The European Commission has now published draft texts that could be used to implement an EU/US Privacy Shield to replace the previous Safe Harbor agreement. It appears that the new scheme would only cover “commercial exchanges” of personal data between the EU and US so it is unlikely to be appropriate for export of personal data to US universities or non-profit organisations. As with Safe Harbor, those need to be covered by other approved export mechanisms such as model contracts or individual consent.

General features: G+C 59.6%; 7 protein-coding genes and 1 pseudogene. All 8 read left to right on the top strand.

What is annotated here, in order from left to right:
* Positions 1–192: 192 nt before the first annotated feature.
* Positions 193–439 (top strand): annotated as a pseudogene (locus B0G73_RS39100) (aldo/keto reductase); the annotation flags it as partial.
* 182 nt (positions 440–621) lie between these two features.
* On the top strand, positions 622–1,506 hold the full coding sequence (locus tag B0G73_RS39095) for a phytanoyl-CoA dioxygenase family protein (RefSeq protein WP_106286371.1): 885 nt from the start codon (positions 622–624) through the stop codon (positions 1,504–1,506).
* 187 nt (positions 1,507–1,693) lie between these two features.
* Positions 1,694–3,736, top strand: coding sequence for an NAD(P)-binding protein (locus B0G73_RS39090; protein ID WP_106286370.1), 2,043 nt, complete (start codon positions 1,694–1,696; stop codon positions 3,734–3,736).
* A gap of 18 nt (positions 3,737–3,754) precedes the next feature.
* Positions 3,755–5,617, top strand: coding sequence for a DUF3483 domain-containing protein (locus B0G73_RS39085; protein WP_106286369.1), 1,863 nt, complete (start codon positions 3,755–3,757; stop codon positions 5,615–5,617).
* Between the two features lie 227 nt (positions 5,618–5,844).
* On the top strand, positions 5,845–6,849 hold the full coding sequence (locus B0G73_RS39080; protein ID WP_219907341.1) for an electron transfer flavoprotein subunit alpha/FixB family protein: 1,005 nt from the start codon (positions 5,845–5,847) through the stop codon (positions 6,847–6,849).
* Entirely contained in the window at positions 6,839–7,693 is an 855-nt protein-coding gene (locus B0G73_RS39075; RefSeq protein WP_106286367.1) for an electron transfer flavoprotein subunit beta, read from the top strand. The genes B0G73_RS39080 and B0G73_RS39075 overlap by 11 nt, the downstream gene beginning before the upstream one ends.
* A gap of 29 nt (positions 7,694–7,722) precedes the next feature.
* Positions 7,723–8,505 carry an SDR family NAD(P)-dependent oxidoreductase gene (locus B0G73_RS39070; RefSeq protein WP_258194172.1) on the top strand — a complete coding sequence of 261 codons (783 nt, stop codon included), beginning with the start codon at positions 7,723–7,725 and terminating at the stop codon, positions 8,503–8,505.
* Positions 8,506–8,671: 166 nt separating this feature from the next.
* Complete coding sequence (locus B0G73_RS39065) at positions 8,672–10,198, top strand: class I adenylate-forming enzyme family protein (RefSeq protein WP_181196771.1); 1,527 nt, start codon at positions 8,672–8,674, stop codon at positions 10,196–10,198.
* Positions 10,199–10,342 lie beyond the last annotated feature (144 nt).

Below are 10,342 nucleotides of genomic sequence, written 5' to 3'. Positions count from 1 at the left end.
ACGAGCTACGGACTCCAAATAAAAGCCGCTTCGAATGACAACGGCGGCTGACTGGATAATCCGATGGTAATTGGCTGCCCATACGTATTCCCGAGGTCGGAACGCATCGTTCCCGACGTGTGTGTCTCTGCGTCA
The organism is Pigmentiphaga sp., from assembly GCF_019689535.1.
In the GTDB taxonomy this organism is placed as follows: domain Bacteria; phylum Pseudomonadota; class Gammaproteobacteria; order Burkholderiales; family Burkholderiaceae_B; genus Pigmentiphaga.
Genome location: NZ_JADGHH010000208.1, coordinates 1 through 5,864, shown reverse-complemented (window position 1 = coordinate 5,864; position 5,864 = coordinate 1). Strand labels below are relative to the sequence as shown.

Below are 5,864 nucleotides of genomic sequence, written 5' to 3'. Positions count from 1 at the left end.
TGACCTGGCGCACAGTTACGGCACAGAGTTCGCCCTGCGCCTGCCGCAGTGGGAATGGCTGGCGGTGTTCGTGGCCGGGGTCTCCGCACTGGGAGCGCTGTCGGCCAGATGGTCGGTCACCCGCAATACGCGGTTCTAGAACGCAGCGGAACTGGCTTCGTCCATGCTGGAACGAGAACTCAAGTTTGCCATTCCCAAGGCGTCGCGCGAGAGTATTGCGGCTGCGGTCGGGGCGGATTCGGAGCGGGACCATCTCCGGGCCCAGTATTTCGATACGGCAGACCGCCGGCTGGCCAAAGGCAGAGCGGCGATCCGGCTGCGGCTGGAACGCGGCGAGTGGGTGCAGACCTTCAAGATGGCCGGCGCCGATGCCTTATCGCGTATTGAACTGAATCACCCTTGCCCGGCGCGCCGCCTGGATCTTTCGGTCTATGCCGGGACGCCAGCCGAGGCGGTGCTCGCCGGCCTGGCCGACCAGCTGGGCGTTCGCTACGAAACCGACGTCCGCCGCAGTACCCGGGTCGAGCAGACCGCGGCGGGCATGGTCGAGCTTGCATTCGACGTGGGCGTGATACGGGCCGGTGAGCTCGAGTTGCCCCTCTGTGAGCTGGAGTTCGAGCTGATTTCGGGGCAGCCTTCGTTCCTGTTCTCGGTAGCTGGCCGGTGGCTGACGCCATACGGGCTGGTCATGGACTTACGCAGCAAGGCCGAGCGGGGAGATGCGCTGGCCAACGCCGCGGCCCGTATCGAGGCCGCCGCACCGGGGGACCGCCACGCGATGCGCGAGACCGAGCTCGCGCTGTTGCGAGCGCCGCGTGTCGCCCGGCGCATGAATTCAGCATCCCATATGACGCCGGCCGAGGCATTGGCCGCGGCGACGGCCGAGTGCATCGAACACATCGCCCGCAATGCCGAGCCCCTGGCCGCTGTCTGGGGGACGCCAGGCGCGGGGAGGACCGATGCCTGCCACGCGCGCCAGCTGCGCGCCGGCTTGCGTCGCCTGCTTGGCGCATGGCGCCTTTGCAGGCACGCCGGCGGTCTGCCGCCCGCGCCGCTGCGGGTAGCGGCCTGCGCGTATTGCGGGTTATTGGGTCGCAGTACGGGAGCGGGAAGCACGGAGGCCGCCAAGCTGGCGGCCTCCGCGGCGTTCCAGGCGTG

For the Privacy Shield to be acceptable as a means of transfer to US companies, it will first need to be approved by the Article 29 Working Party of European Data Protection regulators. They are expecting to report in mid-April. But, like Safe Harbor, their decision could still be challenged in the European Court of Justice, so legal uncertainty is likely to persist around any new mechanism for some time.
Any organisation exporting personal data, whether to the US or elsewhere, should aim to provide a range of data protection measures, rather than relying on any single one.